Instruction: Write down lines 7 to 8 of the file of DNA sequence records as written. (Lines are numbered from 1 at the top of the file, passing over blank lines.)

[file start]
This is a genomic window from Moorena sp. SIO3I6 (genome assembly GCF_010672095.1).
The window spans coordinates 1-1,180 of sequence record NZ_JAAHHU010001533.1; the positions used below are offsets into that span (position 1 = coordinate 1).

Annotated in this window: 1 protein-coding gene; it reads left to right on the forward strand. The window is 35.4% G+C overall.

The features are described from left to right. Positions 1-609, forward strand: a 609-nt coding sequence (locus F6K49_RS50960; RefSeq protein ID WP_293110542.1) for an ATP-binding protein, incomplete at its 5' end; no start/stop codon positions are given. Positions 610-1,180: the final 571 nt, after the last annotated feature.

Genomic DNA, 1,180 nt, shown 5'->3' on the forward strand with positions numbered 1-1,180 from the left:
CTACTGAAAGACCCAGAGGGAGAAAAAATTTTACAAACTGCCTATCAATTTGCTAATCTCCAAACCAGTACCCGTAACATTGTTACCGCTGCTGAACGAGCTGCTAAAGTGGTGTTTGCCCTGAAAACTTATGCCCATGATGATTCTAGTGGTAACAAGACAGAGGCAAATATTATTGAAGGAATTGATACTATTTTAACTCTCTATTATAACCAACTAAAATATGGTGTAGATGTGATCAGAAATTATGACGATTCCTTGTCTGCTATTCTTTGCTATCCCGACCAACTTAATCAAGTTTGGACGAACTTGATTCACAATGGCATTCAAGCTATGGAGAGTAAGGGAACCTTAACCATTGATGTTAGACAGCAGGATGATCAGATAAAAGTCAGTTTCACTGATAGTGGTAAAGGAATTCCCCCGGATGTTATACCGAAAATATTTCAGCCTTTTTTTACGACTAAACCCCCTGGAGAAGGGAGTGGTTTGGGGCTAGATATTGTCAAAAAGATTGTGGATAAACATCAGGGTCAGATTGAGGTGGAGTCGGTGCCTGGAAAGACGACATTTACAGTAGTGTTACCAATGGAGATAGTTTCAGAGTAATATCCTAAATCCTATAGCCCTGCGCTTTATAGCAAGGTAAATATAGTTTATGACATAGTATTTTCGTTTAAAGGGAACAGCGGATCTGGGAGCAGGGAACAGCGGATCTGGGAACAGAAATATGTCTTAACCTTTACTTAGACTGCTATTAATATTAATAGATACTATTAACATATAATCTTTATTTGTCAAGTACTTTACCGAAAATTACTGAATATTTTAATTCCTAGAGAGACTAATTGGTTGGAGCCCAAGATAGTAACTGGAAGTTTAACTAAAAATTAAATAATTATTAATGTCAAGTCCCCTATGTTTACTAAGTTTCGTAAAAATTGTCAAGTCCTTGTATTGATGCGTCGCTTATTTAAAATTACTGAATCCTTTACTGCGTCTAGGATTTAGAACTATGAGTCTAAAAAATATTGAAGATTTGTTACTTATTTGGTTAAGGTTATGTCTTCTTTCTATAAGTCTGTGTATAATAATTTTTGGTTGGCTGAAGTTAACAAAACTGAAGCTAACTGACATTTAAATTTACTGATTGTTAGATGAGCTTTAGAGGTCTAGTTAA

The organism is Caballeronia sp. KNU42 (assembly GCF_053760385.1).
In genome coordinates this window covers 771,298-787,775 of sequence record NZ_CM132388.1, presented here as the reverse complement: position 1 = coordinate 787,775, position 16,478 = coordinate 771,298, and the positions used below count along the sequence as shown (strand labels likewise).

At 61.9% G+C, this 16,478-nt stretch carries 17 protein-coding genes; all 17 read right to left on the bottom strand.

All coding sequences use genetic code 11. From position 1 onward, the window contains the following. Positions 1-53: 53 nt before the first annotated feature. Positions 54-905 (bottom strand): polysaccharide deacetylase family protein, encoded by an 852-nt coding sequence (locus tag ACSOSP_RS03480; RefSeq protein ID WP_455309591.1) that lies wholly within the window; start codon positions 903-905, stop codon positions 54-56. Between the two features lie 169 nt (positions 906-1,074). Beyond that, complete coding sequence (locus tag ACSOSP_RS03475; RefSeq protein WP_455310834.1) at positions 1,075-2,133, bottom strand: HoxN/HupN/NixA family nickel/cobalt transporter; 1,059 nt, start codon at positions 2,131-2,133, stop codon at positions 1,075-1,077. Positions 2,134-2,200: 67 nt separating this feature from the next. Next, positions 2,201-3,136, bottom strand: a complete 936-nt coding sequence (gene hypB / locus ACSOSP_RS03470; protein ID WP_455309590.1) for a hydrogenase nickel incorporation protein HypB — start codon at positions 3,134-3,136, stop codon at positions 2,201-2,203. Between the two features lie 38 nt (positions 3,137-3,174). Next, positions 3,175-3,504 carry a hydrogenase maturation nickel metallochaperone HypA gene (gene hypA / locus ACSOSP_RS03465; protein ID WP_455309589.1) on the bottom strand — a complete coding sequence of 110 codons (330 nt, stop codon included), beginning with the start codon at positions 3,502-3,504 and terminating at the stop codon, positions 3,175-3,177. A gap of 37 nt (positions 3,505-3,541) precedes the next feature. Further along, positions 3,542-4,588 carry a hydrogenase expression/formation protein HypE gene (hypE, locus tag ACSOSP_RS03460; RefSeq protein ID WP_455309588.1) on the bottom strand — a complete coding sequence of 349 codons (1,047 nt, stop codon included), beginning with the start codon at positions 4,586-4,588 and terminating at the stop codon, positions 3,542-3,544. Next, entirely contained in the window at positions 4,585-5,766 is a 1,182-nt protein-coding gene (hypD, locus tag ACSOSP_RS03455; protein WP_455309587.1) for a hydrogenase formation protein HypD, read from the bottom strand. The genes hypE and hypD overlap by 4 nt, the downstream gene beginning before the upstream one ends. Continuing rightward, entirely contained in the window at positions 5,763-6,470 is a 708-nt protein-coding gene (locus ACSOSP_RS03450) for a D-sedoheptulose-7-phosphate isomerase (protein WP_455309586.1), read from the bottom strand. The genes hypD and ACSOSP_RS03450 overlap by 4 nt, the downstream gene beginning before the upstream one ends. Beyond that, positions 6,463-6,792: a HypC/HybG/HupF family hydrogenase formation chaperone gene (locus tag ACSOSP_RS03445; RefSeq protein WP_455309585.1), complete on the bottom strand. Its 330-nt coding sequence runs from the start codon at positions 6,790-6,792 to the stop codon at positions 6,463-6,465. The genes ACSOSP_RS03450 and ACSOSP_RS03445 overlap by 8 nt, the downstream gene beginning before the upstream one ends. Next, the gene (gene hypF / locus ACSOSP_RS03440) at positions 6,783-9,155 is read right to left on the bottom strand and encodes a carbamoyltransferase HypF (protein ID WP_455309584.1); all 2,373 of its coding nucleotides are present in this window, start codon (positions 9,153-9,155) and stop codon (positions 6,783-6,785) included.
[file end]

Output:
The organism is Caballeronia sp. KNU42 (assembly GCF_053760385.1).
In genome coordinates this window covers 771,298-787,775 of sequence record NZ_CM132388.1, presented here as the reverse complement: position 1 = coordinate 787,775, position 16,478 = coordinate 771,298, and the positions used below count along the sequence as shown (strand labels likewise).